Ali Frazier

Monday marks the 50th anniversary of the biggest match in boxing history, the first meeting between Muhammad Ali and Joe Frazier. Held at a sold-out Madison Square Garden and billed as "The Fight of the Century," it was the first time two undefeated heavyweight champions had ever met in the ring. Ali had been stripped of his title in 1967 for refusing induction into the United States Army on religious grounds and banned from boxing for three years with Frazier gaining the championship in the interim.

During his absence from boxing Ali became an icon of both the civil rights movement and the anti-War movement while Frazier was unfairly billed as representing the status quo. This provided political undertones which made the bout a cultural happening. Frazier dropped Ali with a massive left hook in the final round to secure a unanimous decision, though Ali received praise for his toughness in defeat. The two men would meet twice more with Ali winning both encounters. To commemorate the event ABC television aired a remastered video of the bout over the weekend while a statue memorializing the battle was unveiled in Frazier's hometown of Philadelphia Monday.

Dr. Craig's Martial Arts Movie Lounge

When The Fast and the Furious (2001) sped into the psyche's of illegal street racing enthusiasts, with a penchant for danger and the psychotic insanity of arrant automotive adventure, the brusque bearish, quasi-hero rebel, Dominic "Dom" Toretto was caustic yet salvationally portrayed with the power of a train using a Vin Diesel engine.

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Japan continued its dominance of judo at the Olympics Wednesday as Chizuru Arai added yet another gold medal to the host country's haul defeating Austria's Michaela Polleres to capture the women's 70 kg class at Tokyo's esteemed Nippon Budokan arena. After choking Madina Taimazova unconscious to win a 16 minute, overtime marathon contest in the semifinals, Arai hit a foot sweep for a half point in regulation time to beat Polleres in the finals and take the gold.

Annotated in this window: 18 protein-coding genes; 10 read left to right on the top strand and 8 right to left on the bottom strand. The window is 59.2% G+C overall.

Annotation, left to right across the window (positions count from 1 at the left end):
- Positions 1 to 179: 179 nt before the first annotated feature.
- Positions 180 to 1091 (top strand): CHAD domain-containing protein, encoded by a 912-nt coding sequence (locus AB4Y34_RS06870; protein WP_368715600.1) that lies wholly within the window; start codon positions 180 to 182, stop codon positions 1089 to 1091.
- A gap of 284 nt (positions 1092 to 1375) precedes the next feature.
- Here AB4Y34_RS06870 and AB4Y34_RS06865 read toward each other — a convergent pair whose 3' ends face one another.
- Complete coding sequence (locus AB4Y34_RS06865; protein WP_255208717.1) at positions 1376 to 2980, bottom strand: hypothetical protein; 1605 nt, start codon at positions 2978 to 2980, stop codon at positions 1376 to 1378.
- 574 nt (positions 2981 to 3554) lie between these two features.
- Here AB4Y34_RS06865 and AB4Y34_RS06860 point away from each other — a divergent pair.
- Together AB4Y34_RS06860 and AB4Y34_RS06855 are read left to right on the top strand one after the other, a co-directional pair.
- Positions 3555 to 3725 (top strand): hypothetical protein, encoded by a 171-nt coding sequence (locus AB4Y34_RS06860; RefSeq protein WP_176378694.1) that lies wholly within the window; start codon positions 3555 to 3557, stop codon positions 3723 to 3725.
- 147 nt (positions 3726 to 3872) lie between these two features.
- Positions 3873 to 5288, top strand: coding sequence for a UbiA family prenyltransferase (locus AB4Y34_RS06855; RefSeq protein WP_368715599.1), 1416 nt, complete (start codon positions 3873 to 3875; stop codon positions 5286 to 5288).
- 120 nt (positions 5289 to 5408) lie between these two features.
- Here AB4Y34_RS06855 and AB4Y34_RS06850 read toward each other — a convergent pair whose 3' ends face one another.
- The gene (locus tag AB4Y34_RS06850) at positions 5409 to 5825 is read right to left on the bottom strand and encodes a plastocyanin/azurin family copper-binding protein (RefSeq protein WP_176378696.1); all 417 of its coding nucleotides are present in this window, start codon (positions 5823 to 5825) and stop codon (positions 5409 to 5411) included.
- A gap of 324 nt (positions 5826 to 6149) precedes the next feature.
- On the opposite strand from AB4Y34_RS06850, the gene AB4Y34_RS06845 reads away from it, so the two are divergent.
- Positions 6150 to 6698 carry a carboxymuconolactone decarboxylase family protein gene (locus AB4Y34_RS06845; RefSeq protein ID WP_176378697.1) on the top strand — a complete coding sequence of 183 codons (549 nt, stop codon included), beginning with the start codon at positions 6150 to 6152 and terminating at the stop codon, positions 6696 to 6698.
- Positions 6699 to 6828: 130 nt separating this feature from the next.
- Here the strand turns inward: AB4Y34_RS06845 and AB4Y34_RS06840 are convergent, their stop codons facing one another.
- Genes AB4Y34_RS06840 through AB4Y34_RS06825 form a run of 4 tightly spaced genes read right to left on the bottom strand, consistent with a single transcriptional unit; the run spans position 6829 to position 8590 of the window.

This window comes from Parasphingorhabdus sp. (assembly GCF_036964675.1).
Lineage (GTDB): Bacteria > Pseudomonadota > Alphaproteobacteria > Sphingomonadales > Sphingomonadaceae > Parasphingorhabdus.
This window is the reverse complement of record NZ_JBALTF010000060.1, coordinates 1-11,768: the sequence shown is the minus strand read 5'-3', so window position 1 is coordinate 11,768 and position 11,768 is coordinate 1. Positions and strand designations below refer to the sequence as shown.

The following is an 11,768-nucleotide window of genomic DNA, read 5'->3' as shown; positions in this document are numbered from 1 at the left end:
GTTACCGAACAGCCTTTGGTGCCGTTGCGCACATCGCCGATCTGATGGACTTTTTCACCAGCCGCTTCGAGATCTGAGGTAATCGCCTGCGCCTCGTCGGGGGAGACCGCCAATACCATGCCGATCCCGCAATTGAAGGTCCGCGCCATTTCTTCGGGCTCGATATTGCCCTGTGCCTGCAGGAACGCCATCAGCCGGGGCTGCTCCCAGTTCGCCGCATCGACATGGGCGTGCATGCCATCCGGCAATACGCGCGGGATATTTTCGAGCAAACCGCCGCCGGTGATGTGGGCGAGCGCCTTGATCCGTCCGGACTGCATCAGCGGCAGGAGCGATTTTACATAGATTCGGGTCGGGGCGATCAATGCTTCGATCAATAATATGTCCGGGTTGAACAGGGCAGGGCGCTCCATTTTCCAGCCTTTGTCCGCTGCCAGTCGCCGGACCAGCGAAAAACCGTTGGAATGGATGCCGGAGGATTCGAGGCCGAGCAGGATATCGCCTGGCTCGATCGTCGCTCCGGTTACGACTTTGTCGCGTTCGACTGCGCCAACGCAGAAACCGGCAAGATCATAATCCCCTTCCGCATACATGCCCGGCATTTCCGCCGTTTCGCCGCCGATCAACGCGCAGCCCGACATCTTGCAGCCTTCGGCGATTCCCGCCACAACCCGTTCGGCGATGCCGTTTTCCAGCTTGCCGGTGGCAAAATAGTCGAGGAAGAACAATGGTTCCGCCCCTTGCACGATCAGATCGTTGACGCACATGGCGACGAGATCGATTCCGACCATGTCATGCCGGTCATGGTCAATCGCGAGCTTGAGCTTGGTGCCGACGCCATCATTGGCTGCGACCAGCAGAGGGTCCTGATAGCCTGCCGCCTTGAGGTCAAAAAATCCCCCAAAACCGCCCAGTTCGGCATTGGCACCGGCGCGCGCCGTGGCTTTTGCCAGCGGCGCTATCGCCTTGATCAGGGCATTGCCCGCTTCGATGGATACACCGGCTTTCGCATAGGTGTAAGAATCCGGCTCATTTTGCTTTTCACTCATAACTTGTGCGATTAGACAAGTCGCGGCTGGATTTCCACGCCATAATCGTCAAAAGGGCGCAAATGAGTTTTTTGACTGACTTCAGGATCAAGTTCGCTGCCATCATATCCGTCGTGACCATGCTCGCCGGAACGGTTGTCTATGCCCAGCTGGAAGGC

On the men's side, Georgia's Lasha Bekauri returned from a shoulder injury at last month's world championships winning the 90 kg title by scoring a half point throw on Germany's Eduard Trippel in the finals.

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You can be as prepared as ever and still not get the results you had wanted or expected. You can put your heart into every training session, just to lose. The truth is when you step onto the mat the numerical results are out of your control. Sometimes, as mentioned, you can train harder than you ever have, hit a "near perfect" form and still lose. Ironically other times, you can run a form that you didn't think was your strongest with a few slight missteps and still win. Part of having a competitor IQ means that you can assess yourself and your performances realistically and make the proper changes, if any, (but there always are) moving forward to the next tournament. I'm going to share my evaluation process between tournaments down below:

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